Katie LaPotin, Red Alert Politics, January 23, 2014
Several states nationwide have instituted various “gun buyback” programs for everything from grocery store gift cards to straight up cash. Illinois has come up with a bit more crafty of a buyback incentive, however: medical marijuana.
According to The Chicago Tribune, a new state proposal would require residents who want to qualify to obtain medical marijuana in the state would need to be fingerprinted for a background check, pay $150 a year, and give up their right to own a firearm. Adults who have any of 41 specified medical conditions, including cancer and AIDS, would be eligible to apply for a “patient registry identification card” to purchase as much as 2.5 ounces of marijuana every two weeks (or more, as certified by the prescribing physician).
The proposed rules are the first in a set of guidelines expected to be outlined by the Illinois Department of Public Health throughout 2014. The department plans on taking public comment about the new rules next month, and hopes to submit them to a legislative panel for approval by the end of April.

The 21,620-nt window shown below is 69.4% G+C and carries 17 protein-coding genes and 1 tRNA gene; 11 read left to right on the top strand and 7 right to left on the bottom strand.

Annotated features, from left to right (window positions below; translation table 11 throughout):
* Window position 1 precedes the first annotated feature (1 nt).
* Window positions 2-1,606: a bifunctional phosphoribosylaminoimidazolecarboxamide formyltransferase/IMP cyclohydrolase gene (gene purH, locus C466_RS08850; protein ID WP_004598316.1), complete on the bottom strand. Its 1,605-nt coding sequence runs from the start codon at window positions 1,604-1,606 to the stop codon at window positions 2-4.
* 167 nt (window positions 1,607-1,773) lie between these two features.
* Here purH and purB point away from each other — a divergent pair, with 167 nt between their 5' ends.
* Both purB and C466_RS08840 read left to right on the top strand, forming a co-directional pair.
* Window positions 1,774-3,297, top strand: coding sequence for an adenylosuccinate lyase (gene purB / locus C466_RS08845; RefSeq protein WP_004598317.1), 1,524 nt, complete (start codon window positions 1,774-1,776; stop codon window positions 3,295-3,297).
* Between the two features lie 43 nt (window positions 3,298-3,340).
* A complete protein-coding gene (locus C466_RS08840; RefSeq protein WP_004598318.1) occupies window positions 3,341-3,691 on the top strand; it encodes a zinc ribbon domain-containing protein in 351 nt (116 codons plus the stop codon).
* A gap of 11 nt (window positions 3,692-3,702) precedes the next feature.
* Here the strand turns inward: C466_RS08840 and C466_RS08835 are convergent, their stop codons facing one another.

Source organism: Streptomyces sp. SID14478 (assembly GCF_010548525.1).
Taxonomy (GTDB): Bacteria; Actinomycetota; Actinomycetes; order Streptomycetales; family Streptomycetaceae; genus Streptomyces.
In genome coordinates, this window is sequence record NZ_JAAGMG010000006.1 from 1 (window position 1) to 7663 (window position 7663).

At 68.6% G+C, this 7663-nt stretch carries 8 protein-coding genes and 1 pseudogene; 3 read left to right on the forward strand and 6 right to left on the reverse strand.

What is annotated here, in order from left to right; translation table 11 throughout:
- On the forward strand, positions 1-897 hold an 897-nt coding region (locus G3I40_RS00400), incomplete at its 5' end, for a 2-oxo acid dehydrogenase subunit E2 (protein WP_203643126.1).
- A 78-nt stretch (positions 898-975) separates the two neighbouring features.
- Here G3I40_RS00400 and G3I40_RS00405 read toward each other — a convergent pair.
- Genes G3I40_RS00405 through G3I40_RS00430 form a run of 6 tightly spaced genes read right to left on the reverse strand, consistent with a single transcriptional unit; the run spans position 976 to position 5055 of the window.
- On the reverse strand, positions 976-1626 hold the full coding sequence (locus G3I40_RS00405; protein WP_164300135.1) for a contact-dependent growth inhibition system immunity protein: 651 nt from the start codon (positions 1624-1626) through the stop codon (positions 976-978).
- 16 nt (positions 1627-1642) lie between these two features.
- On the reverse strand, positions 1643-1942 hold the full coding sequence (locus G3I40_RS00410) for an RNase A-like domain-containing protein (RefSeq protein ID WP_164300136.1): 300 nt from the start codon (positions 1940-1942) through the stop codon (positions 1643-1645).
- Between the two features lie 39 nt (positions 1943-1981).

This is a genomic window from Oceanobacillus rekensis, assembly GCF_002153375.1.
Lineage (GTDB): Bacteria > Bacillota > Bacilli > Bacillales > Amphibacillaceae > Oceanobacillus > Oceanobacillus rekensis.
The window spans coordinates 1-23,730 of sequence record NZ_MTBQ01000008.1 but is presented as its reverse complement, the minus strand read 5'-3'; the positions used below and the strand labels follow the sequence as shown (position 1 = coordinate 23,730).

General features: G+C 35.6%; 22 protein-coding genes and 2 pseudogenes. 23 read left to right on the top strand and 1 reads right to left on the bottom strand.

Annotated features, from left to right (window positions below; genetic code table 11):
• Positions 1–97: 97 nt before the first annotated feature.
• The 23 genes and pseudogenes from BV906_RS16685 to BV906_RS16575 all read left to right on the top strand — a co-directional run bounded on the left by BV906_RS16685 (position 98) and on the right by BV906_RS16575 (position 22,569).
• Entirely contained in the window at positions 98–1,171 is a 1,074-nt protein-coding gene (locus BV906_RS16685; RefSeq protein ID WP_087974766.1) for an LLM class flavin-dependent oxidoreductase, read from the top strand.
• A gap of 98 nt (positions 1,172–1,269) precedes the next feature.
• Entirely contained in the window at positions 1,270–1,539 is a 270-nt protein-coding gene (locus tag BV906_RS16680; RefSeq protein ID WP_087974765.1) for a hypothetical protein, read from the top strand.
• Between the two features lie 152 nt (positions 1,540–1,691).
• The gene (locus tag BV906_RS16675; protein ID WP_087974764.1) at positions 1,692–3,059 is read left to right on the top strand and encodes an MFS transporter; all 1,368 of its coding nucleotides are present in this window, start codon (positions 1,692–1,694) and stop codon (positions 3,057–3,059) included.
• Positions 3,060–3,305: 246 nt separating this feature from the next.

Another one of the proposed rules includes preventing qualifying patients or caregivers from possessing a firearm, even if they have a valid state firearm owner’s ID card or concealed carry permit.
Todd Vandermyde, a lobbyist for the pro-Second Amendment National Rifle Association, told the Tribunethat the organization doesn’t have a position on the issue but that the rule seems to be an attempt to interpret federal law.
“It presents a novel legal conundrum,” he said. “The courts are going to have to reconcile it.”
Illinois is the most recent state in the union to both legalize marijuana use for medicinal purposes and legalize concealed carry. According to The Huffington Post, medical marijuana use in Illinois became legal on Jan 1., with the state’s laws being among the strictest in the nation.